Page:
Why Today’s Vets and Experts Hate the Fitness Industry
I hate the fitness industry, but I love bodybuilding. The entire concept of starting with a normal, human anatomy and through years of repetitive action transforming it into a larger than life caricature of borderline ridiculous proportions is something that I not only respect, but find myself addicted to. There is a combination of pure animalistic action (lifting weights) mixed with art and creation (the vision of the final product and maintaining balance) that is beautiful to me in how the two usually contrary elements are equally necessary to achieve the physique you strive to create.
It is a daily grind filled with robot like repetition, done all on ones’ own with the singular goal of hitting the perfect combination of muscularity, symmetry, and condition. The process is not glamorous, but the end product is. There is something somewhat mysterious and noble (or maybe I am just trying to glorify a really boring lifestyle) about putting in the work every day while the rest of society neglects their body, and instead of asking for recognition and fishing for it, you simply wear your hard work and earn it that way.
The Fitness Industry
Then we have the fitness industry. One would assume bodybuilding and fitness are directly related, but in my opinion the two have very little to do with each other anymore. It would be easy to say that bodybuilding was spawned out of the fitness industry, but I would say in reality it is the other way around; The mainstream public were not going to gyms to be more fit until after movie stars like Arnold Schwarzenegger and Sly Stallone showed up on the big screens with Dbol flowing through their veins. The entire “Gold’s Gym” culture was brought to light from the classic Pumping Iron, and society started to adopt the bodybuilding lifestyle slowly, although bastardizing it on the way.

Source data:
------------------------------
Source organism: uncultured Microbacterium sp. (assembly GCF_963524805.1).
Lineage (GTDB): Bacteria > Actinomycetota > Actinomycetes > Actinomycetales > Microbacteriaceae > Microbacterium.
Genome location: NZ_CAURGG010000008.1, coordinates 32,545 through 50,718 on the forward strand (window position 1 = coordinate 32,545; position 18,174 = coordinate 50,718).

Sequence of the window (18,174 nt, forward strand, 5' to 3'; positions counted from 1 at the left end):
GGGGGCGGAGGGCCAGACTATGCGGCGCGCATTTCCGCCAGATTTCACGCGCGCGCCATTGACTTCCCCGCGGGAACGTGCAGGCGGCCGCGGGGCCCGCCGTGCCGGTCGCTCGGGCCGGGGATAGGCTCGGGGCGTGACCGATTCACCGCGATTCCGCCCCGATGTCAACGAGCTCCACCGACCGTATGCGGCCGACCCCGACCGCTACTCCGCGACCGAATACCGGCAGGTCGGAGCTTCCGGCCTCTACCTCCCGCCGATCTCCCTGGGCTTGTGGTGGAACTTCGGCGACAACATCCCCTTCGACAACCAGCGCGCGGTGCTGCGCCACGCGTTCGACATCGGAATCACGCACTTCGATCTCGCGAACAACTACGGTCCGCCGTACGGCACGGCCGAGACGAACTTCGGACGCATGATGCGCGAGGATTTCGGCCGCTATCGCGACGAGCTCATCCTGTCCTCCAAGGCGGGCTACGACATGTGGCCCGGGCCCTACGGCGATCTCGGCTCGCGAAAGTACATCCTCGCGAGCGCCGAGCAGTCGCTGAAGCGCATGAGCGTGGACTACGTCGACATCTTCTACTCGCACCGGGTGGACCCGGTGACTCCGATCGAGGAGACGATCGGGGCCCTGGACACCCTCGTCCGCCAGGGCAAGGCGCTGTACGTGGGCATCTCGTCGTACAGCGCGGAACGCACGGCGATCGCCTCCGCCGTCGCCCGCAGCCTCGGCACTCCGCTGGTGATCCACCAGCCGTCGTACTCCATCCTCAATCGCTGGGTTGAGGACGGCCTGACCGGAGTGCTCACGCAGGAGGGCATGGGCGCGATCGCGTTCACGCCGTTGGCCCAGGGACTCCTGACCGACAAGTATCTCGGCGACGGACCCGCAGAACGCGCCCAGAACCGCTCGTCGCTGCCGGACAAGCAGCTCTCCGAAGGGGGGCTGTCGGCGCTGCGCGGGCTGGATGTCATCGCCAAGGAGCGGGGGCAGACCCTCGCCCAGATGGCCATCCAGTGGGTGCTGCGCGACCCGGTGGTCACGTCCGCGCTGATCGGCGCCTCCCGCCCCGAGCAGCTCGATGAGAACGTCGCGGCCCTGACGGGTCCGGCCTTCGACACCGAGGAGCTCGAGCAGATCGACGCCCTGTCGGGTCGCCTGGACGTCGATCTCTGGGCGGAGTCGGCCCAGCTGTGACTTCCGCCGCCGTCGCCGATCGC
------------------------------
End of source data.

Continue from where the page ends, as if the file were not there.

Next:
There simply were not infomercials selling fitness accessories and exercise videos until bodybuilding left its mark; it’s just a fact. Arnold was on the scene and he wanted to PUMP YOU UP! Of course, what we saw was a watered down version of the bodybuilding lifestyle trickle its way through to most households, as men would go to their health clubs and their wives would do an aerobics VHS workout. We saw low-fat alternatives to normal foods pop up across shelves everywhere (although no one cared to realize they were loaded with sugar) and seemingly everyone had some concept in their head of what is “healthy” and what is not. And that is the basic seed that was planted that has blossomed today into one giant obnoxious problem; everyone thinks they know something about nutrition and training.
Here is a fact – If you put two people in the gym, even if neither of them look like they have ever trained and both have minimal experience, the one who has been to the gym more times (even if it’s 10 more times) usually speaks as the expert and the other as the student. I have overheard some of the most hilarious and atrocious things being spoken between small groups of people who all look like beginners. I am not sure if this is just human nature or if it is because of the fitness lifestyle being such a normal part of everyday life through commercials and TV, but almost no one is willing to admit they don’t really possess any solid knowledge. I simply don’t understand it. If you are at the gym with your workout partners and none of you really have any expertise, why wouldn’t you approach the more advanced gym goers instead of bestowing the crown of educator to your one friend who got his membership 4 months before you?
Pro Cards Mean Nothing Anymore